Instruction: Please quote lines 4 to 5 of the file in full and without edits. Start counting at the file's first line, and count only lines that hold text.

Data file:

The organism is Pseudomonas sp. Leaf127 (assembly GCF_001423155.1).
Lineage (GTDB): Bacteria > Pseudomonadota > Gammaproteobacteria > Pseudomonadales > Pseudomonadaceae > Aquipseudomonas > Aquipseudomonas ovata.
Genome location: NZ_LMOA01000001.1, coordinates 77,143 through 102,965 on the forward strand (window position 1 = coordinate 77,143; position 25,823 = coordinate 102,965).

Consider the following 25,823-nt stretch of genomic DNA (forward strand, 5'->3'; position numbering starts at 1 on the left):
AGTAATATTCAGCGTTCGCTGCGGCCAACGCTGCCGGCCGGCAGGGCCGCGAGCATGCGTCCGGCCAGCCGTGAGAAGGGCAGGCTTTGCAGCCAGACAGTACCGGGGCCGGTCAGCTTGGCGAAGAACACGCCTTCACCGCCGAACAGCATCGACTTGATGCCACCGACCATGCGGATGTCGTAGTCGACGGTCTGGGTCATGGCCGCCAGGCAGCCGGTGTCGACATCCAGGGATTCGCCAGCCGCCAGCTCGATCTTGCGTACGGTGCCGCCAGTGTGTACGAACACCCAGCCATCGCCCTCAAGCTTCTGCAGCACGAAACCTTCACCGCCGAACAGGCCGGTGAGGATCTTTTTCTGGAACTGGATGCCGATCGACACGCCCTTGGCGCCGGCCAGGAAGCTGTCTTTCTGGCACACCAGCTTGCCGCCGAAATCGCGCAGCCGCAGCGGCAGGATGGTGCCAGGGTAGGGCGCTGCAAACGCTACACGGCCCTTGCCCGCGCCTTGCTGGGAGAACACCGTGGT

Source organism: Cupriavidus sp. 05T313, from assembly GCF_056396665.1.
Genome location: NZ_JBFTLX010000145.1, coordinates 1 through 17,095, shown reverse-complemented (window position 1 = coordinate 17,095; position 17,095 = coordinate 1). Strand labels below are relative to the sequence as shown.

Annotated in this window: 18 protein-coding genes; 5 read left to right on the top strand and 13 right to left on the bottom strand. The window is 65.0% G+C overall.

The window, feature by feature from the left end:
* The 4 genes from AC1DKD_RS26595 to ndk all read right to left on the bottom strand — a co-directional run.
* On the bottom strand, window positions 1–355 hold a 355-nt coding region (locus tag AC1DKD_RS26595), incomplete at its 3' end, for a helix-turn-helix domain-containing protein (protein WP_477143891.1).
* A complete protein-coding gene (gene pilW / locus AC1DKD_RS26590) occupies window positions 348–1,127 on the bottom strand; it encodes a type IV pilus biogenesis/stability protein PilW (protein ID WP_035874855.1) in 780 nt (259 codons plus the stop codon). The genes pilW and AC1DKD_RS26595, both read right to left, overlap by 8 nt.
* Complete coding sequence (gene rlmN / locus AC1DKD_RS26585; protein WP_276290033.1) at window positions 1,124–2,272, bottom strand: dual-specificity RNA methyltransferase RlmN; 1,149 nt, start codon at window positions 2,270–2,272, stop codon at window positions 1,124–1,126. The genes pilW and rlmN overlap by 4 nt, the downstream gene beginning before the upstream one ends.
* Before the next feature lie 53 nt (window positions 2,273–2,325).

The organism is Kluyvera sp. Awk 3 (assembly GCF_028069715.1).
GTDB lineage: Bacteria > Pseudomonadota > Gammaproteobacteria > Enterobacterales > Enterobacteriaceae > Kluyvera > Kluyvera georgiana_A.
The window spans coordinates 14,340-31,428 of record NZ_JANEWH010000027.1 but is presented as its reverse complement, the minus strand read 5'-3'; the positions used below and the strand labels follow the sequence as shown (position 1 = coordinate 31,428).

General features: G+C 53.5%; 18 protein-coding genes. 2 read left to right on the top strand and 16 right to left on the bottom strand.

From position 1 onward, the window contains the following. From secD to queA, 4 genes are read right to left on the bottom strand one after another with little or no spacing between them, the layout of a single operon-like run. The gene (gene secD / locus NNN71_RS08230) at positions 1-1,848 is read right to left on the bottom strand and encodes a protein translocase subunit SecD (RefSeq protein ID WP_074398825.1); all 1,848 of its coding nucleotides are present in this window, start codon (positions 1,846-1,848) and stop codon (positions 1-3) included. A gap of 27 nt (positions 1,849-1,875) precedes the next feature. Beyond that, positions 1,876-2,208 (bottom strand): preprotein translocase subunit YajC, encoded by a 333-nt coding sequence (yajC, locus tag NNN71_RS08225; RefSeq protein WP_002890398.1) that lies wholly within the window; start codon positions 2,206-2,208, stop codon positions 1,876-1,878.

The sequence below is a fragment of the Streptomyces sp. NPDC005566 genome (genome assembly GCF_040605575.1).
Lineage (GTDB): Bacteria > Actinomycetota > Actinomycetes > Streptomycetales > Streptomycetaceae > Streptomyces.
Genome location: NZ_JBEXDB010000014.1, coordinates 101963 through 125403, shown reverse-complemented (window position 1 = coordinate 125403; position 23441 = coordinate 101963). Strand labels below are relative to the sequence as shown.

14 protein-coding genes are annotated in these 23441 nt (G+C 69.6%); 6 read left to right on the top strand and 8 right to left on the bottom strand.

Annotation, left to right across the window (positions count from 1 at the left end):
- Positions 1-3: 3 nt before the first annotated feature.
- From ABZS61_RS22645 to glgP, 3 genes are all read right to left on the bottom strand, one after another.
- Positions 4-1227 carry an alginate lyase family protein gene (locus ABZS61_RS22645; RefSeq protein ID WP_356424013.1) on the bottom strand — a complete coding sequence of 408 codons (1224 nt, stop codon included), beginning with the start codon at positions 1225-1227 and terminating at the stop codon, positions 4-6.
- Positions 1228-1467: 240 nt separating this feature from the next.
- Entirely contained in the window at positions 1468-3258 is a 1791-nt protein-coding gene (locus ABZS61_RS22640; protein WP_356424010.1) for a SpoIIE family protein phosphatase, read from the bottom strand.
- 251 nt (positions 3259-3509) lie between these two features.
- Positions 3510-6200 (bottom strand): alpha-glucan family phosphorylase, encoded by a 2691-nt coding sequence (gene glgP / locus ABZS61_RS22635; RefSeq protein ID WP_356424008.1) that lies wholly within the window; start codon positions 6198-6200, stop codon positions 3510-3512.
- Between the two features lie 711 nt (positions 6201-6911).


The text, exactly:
Consider the following 25,823-nt stretch of genomic DNA (forward strand, 5'->3'; position numbering starts at 1 on the left):
AGTAATATTCAGCGTTCGCTGCGGCCAACGCTGCCGGCCGGCAGGGCCGCGAGCATGCGTCCGGCCAGCCGTGAGAAGGGCAGGCTTTGCAGCCAGACAGTACCGGGGCCGGTCAGCTTGGCGAAGAACACGCCTTCACCGCCGAACAGCATCGACTTGATGCCACCGACCATGCGGATGTCGTAGTCGACGGTCTGGGTCATGGCCGCCAGGCAGCCGGTGTCGACATCCAGGGATTCGCCAGCCGCCAGCTCGATCTTGCGTACGGTGCCGCCAGTGTGTACGAACACCCAGCCATCGCCCTCAAGCTTCTGCAGCACGAAACCTTCACCGCCGAACAGGCCGGTGAGGATCTTTTTCTGGAACTGGATGCCGATCGACACGCCCTTGGCGCCGGCCAGGAAGCTGTCTTTCTGGCACACCAGCTTGCCGCCGAAATCGCGCAGCCGCAGCGGCAGGATGGTGCCAGGGTAGGGCGCTGCAAACGCTACACGGCCCTTGCCCGCGCCTTGCTGGGAGAACACCGTGGT